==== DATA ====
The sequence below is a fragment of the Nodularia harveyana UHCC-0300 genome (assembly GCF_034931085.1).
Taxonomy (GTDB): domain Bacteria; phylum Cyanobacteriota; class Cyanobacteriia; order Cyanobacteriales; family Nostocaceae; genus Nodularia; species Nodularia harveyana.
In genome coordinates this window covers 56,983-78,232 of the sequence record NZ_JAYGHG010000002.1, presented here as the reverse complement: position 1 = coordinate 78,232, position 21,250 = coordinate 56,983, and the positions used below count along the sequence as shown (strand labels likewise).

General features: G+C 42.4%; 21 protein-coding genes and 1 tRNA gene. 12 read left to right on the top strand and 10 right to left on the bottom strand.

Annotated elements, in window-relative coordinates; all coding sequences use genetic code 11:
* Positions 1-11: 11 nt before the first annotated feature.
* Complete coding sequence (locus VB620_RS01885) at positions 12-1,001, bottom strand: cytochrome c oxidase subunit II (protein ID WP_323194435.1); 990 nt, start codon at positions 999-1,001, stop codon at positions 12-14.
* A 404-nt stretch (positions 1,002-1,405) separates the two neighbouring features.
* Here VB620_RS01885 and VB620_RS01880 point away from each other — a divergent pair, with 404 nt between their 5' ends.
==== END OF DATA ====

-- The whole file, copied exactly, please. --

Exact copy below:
The sequence below is a fragment of the Nodularia harveyana UHCC-0300 genome (assembly GCF_034931085.1).
Taxonomy (GTDB): domain Bacteria; phylum Cyanobacteriota; class Cyanobacteriia; order Cyanobacteriales; family Nostocaceae; genus Nodularia; species Nodularia harveyana.
In genome coordinates this window covers 56,983-78,232 of the sequence record NZ_JAYGHG010000002.1, presented here as the reverse complement: position 1 = coordinate 78,232, position 21,250 = coordinate 56,983, and the positions used below count along the sequence as shown (strand labels likewise).

General features: G+C 42.4%; 21 protein-coding genes and 1 tRNA gene. 12 read left to right on the top strand and 10 right to left on the bottom strand.

Annotated elements, in window-relative coordinates; all coding sequences use genetic code 11:
* Positions 1-11: 11 nt before the first annotated feature.
* Complete coding sequence (locus VB620_RS01885) at positions 12-1,001, bottom strand: cytochrome c oxidase subunit II (protein ID WP_323194435.1); 990 nt, start codon at positions 999-1,001, stop codon at positions 12-14.
* A 404-nt stretch (positions 1,002-1,405) separates the two neighbouring features.
* Here VB620_RS01885 and VB620_RS01880 point away from each other — a divergent pair, with 404 nt between their 5' ends.